The cause of small intestinal diarrhea may be determined from blood tests, examination of the stool, x-rays or ultrasound of the abdomen or by endoscopy. Endoscopy is the technique of passing a flexible scope through the stomach into the upper intestine. Small biopsies of the lining of the intestine can be taken for microscopic evaluation. Endoscopy requires general anesthesia. A diagnosis of intestinal lymphosarcoma may be missed on endoscopy as the biopsies taken using endoscopy do not include the full thickness of the wall of the intestine and the cancerous cells may be deep in the wall of the intestine. A diagnosis in that case requires surgery in order to take a larger biopsy of the entire thickness of the intestine.

Dogs and cats with chronic small intestinal diarrhea will lose weight as they are unable to properly absorb nutrients and may develop edema of the legs or fluid accumulation in the belly or chest. A small protein, albumin may be lost in diarrhea. Albumin acts like a sponge to keep water in the blood vessels. When albumin is lost in the stool, blood albumin gets low and water leaks out of blood vessels to accumulate in other locations. Chronic diarrhea may cause the fur to look dull and brittle due to nutrient deficiencies. Acute small intestinal diarrhea can be managed by withholding food, but not water for 24 – 48 hours. If diarrhea stops, small amounts of a bland low-fat food are fed 3 to 6 times daily for a few days, with a gradual increase in the amount fed and a gradual transition to the pet’s normal diet. Foods designed as intestinal diets usually contain rice as rice is more digestible than other grains. You are discouraged from administering over-the-counter diarrhea medications without first consulting a veterinarian. If the pet is active, not dehydrated and has been previously healthy, acute diarrhea can often be managed at home. Diarrhea that continues for more than a few days or is accompanied by depression or other signs is an indication to take your pet to a veterinarian.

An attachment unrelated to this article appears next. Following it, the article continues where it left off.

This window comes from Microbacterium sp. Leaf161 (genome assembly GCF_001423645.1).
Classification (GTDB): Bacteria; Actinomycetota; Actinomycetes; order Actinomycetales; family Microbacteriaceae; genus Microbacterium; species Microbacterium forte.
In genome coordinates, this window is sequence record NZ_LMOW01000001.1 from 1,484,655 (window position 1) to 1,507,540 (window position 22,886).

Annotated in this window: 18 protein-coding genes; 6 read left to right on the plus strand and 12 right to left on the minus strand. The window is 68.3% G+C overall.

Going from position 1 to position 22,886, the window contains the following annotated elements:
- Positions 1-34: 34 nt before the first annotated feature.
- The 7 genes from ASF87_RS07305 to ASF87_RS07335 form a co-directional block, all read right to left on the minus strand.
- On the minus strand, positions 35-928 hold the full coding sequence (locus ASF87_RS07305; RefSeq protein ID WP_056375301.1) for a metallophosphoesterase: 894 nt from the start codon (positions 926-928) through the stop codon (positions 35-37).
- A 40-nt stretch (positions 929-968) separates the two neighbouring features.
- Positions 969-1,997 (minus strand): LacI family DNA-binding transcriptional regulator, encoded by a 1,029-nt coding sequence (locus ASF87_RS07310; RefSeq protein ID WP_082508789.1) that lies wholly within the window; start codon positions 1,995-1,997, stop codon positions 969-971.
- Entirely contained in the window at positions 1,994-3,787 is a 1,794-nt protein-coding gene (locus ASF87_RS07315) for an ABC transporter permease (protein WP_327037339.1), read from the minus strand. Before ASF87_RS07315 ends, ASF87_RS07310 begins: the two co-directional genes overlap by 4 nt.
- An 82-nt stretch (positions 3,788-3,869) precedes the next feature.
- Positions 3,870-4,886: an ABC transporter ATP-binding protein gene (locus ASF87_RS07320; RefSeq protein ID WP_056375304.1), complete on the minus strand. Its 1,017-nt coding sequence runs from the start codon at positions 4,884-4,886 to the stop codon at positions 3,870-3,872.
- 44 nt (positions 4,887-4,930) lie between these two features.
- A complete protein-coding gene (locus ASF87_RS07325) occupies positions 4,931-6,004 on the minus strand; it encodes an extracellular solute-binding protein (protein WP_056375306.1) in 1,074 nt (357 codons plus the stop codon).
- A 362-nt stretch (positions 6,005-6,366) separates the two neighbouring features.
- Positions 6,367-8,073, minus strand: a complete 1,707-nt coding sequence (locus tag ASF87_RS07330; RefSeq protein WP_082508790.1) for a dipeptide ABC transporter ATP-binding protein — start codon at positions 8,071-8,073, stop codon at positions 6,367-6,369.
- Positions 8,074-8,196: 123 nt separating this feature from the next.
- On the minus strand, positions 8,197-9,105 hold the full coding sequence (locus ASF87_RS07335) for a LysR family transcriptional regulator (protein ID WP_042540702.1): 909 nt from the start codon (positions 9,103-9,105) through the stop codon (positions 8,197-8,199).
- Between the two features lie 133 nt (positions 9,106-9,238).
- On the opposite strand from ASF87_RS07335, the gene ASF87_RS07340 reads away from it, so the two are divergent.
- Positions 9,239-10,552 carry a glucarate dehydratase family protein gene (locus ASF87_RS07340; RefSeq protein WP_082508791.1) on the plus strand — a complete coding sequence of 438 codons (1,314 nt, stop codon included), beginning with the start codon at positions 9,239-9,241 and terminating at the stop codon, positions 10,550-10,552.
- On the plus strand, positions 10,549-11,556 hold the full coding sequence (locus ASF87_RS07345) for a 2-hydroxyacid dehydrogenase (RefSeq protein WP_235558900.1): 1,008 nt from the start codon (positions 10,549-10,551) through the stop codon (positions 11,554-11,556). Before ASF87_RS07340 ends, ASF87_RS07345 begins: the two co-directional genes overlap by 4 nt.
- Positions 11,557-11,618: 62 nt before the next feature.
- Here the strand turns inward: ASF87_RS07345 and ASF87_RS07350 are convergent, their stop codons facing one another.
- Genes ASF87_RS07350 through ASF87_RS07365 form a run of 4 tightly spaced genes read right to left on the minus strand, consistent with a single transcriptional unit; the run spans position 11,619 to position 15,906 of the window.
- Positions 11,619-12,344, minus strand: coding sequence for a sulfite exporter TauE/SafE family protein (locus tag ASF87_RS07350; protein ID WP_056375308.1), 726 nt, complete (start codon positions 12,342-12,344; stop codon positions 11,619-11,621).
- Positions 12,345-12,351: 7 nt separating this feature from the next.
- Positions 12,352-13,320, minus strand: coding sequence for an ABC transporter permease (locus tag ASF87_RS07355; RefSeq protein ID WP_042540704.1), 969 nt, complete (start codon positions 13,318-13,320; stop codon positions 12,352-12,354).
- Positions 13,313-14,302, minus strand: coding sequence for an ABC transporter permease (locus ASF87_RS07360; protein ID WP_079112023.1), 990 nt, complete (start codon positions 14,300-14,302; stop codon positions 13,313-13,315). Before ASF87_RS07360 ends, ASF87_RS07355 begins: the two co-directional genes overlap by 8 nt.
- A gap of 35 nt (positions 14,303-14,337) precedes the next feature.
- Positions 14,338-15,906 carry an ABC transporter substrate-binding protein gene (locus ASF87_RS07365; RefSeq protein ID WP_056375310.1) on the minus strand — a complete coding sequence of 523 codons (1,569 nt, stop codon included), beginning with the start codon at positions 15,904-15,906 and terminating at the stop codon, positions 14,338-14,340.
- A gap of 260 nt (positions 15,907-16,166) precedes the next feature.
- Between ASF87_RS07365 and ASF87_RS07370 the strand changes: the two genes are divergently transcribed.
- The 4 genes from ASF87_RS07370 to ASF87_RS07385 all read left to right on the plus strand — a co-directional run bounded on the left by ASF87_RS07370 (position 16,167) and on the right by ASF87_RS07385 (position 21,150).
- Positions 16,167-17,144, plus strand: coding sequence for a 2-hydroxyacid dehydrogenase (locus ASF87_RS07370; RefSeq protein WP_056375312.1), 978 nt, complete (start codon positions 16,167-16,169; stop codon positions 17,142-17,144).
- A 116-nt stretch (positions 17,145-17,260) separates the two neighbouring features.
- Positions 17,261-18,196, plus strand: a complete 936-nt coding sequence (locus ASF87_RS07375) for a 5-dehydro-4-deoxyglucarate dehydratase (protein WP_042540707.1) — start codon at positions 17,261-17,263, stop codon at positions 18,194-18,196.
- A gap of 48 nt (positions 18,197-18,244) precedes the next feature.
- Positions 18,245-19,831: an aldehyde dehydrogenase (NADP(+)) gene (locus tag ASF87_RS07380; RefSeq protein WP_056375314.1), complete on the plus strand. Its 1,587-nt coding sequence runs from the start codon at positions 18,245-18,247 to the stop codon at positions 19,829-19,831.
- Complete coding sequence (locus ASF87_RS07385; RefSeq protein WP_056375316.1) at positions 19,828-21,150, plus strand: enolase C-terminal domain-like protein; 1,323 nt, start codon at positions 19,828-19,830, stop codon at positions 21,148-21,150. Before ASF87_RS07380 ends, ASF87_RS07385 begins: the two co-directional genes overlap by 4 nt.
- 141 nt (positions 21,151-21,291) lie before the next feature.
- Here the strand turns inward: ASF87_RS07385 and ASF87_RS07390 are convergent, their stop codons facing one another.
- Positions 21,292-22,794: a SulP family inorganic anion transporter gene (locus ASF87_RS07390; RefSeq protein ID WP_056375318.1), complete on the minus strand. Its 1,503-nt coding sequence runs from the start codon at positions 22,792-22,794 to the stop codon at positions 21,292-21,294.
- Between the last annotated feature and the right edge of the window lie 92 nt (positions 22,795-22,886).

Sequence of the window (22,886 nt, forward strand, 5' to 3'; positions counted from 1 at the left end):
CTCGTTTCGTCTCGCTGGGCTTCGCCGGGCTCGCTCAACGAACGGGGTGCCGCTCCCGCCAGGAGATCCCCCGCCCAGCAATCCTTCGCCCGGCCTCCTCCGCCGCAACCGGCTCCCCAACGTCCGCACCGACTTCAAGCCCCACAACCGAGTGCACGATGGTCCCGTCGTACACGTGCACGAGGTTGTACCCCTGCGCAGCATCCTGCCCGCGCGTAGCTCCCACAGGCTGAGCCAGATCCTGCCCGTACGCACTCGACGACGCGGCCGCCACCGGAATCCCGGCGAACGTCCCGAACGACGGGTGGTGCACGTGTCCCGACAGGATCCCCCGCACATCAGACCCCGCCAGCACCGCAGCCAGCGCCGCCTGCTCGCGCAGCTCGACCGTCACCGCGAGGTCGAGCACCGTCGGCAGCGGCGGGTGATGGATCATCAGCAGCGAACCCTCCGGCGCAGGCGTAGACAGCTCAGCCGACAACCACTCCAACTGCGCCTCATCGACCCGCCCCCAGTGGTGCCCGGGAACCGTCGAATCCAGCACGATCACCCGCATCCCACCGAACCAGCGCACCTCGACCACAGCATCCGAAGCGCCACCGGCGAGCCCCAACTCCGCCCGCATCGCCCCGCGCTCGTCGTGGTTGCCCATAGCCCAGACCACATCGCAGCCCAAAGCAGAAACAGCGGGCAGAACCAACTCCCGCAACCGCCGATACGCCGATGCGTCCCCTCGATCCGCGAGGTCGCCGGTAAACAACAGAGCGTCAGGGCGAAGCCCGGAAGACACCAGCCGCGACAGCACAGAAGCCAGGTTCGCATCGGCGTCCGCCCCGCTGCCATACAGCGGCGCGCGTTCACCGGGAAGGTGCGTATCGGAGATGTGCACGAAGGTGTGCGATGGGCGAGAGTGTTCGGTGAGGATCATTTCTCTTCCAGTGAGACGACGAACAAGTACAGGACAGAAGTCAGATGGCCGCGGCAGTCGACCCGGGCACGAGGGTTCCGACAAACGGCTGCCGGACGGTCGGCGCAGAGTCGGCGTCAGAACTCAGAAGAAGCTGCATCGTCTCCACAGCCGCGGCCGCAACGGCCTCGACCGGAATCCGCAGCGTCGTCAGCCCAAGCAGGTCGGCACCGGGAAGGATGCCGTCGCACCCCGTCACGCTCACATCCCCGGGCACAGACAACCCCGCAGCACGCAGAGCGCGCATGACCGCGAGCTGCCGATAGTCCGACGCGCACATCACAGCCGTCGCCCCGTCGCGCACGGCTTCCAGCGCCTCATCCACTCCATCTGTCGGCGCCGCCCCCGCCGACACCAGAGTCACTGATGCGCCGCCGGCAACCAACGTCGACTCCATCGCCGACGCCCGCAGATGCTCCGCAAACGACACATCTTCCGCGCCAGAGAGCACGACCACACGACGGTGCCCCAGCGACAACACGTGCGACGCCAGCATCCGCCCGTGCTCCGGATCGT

Diarrhea of large intestinal origin can be caused by whipworms, polyps, inflammatory bowel disease, colonic ulcers or colonic cancer. Stress can cause large bowel diarrhea in excitable dogs. The diagnosis of large intestinal diarrhea is also made by blood tests and examination of the stool. A rectal examination using a gloved finger may provide some information about the cause of large bowel problems including rectal polyps and rectal cancer. Endoscopy to examine the large intestine is performed using a rigid or flexible scope passed up the rectum. Because the rectum is often very irritated, colon exams are usually performed under general anesthesia.

The treatment of large bowel diarrhea may be based on a specific diagnosis. Non specific treatment of large bowel diarrhea often includes a high fiber diet and sullfasalazine, an anti-inflammatory drug. .